Friday, 19 March 2010

An interview with Chantal Powell

I often find the most difficult answers to be found, are best posed as questions to others. When directed at others and written down in black and white, they seem less daunting. The following interview took place with Chantal Powell currently involved in the exhibition, 'Recollection,' at the Chapel Gallery in Lancashire and is preparing for her debut solo show, 'Traces and Testament,' at the Westbourne Grove church taking place from the 7th July to the 10th August.

An artist who is similarly preocuppied with nostalgia, memory and age, her exploration of objects is particulary interesting as they take on experiences, history and memories of their own. Check out her blog:

Memory is often criticized within the art world as being too vague a term, are you interested in a specific genre or type of memory and how do you explore this?

I’m interested in the small and the personal, the unseen moments that shape us and make us unique. Christian Boltanski called this, “little memory” and contrasts it to the large collective memory of history. I like to explore the fragility of this type of memory and the emotional response it generates. I often do this through the use of objects that have fragments of a story for the viewer to investigate which then, hopefully, lead to a series of thoughtful personal associations.

Is your work at all autobiographical, are the memories involved generic or personal to you?

When I use objects that have a memory or history attached to them then they tend to be objects that are removed from me because I actually find it quite restrictive to have all the facts. I like the idea of mixing truth and fiction, to build a narrative from a suggested story and to exaggerate elements that I am drawn to. When there are autobiographical aspects to my work I think they come through in a more subtle way – like the use of peacock feathers on the reclaimed bed. As a child I remember thinking these feathers were almost mystical in their beauty and longed to possess one. It was then an intuitive choice of material when making the bed piece with its connotations of desire, and extravagant beauty.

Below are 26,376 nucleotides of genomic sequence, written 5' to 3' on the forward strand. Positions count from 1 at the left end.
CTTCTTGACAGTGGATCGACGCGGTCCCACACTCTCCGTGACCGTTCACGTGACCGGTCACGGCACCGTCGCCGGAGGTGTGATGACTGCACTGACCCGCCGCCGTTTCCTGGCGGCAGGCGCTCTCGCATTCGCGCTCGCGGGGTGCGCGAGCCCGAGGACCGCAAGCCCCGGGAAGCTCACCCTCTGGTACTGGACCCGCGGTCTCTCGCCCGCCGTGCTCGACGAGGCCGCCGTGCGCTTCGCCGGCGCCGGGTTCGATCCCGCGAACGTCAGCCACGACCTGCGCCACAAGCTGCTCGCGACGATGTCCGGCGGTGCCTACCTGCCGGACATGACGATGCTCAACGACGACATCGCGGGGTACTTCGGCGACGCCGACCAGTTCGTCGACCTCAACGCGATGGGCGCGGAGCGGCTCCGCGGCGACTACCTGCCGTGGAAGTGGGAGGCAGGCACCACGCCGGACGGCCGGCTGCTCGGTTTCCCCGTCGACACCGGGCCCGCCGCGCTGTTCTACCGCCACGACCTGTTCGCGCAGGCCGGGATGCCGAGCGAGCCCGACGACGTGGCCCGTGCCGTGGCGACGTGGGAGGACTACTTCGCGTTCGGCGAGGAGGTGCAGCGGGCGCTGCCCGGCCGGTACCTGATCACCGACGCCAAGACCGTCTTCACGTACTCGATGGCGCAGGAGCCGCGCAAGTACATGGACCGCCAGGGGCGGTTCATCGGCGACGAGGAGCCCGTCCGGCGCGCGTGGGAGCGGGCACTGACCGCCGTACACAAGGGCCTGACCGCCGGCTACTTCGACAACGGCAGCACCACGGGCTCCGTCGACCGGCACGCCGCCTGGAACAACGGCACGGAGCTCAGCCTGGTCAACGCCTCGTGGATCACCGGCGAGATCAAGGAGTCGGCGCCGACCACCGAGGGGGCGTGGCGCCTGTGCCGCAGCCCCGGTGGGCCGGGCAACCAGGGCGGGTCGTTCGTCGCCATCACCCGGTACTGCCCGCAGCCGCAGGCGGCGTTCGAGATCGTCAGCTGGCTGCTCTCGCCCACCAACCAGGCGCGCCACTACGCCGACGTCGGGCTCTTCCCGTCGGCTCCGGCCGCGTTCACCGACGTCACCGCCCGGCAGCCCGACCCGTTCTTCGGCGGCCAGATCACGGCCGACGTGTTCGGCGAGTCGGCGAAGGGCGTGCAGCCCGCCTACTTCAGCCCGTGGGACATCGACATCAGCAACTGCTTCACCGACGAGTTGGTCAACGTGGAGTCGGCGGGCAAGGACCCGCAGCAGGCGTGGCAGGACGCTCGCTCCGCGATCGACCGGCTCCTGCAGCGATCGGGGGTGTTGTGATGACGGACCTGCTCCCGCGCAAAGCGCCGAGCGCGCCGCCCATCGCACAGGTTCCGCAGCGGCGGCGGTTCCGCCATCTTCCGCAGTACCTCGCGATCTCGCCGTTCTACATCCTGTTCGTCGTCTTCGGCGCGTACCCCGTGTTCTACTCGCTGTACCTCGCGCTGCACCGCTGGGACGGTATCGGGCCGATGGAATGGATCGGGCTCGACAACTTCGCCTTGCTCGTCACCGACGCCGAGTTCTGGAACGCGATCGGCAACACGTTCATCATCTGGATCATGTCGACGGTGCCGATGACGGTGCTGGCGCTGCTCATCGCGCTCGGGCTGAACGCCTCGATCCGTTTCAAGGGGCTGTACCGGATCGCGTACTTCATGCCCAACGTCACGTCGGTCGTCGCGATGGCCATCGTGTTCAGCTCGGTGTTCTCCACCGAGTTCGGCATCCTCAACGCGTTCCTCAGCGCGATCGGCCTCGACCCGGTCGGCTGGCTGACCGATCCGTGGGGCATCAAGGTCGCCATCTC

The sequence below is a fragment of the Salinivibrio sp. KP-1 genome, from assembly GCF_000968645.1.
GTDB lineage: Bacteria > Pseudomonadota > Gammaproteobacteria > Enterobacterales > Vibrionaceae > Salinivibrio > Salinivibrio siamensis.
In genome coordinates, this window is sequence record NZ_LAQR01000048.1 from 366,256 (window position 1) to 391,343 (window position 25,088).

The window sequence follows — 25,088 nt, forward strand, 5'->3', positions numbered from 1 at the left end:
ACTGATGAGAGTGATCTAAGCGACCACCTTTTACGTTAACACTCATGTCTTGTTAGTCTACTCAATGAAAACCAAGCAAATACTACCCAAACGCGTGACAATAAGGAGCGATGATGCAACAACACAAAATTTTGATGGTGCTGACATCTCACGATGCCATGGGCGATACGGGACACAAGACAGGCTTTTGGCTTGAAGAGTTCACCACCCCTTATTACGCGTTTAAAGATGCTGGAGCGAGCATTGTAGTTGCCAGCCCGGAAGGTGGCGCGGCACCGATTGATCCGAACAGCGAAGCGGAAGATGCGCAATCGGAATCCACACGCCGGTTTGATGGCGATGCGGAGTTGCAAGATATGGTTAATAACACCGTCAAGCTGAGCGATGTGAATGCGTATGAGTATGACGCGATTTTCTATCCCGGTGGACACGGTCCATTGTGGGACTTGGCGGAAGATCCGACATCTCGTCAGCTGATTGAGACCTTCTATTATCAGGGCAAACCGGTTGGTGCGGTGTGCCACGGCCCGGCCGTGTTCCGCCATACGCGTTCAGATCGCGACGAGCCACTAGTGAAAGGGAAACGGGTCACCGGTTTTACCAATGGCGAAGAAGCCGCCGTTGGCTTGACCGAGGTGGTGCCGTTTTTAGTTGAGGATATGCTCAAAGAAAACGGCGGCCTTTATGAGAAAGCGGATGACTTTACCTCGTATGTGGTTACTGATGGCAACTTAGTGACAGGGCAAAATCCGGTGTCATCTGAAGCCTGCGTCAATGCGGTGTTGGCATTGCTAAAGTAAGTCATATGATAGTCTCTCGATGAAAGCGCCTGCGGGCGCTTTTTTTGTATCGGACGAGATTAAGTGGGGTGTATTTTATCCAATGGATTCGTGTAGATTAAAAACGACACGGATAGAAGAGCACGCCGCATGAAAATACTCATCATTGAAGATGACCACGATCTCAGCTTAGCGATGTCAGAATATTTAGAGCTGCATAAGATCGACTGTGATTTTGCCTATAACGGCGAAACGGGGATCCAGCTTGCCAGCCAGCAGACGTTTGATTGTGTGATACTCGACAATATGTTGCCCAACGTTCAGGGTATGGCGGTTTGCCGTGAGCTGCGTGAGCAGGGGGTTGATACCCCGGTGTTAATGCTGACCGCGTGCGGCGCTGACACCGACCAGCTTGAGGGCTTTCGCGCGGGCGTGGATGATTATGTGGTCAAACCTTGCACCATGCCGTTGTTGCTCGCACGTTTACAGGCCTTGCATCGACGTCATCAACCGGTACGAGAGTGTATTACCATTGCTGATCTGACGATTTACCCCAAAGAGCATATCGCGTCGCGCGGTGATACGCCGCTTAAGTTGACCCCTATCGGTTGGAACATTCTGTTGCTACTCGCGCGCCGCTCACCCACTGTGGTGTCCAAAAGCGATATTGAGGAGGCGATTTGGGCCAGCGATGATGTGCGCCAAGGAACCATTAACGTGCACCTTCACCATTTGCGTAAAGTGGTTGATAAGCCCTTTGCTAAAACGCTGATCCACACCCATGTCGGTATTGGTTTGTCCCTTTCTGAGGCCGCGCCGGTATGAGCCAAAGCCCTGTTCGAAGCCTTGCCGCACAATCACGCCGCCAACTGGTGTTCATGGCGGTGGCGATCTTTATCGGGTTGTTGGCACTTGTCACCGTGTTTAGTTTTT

How do you gather inspiration to make work?

The starting point for a specific work tends to be an object or material that I have been drawn to and felt compelled to acquire. The finding of these inspirational starting points or ingredients to a piece I find almost as exciting as creating the work itself.

In general though inspiration comes from many sources, an emotive piece of music, a visually evocative David Lynch film, other artists work, or emotions or moments in my own life that are particularly palpable. A lot of the time I think its just about taking a moment and looking twice at something you may otherwise pass by in life. Stopping and really seeing the beauty in something ordinary.

You have a particular interest in the effect time has on objects, alongside the effect time has on the mind; what is it about the aging process you find so appealing?

It’s the contradiction that all things are constantly deteriorating and yet at the same time they are undergoing a process of enrichment by the stories and physical imprint that the environment and our lives places upon them. Its raises interesting questions about the value we place on the aging process I think.

If you could exhibit one piece anywhere, where and what would you exhibit?

Why? What does the relationship between the two mean?

I’d love to make a site-specific work for an amazing space like Palazzo Fortuny in Venice. To date I have tended to make pieces in isolation of their surroundings but an interior is like a giant object really and I’d love to spend more time considering that aspect in my work.

Within memory, which sense would you describe as the most evocative?

Smell I think. Maybe I should do something with that . . .

What are you looking to create next?

At the moment I’m pretty focused on completing works for the show I have coming up this summer in Notting Hill. Its my first solo show and so I’m very excited but it does mean lots of time devoted to organising and publicising it. When the show is done my main focus will be continuing an exciting collaborative project with another artist, Dean Melbourne, based on a novella called “The Ebony Tower” by John Fowles. That’s going to be a great show so watch this space!

What is the most important thing for the audience to experience when viewing and taking part in your work?

Its really important for me to create a sense of intimacy for the viewer. I think in doing this people engage more with a work and are more likely to go further with it and a re more likely to go further with it. i try to dot his by adopting objects or projecting ideas which express and articulate something private.

ihope they also pick up a sense of duality with the work- life and death, present past, me and you, things disclosed and kept hidden.

Mostly I hope they accept the invitation to go on a journey with me.


  1. Thanks Becky!
    For more info on the show Traces and Testament:

  2. the ageing process that you talk about sounds a lot like Wabi Sabi

    While working with a contemporary japanese show at Wolverhampton art gallery I became interested in this theory. I think it finds resonance in the fashion for retro,classic and vintage at the moment. My obsession with vintage bicycles is fuelled by the same aesthetic value.

    great insight!


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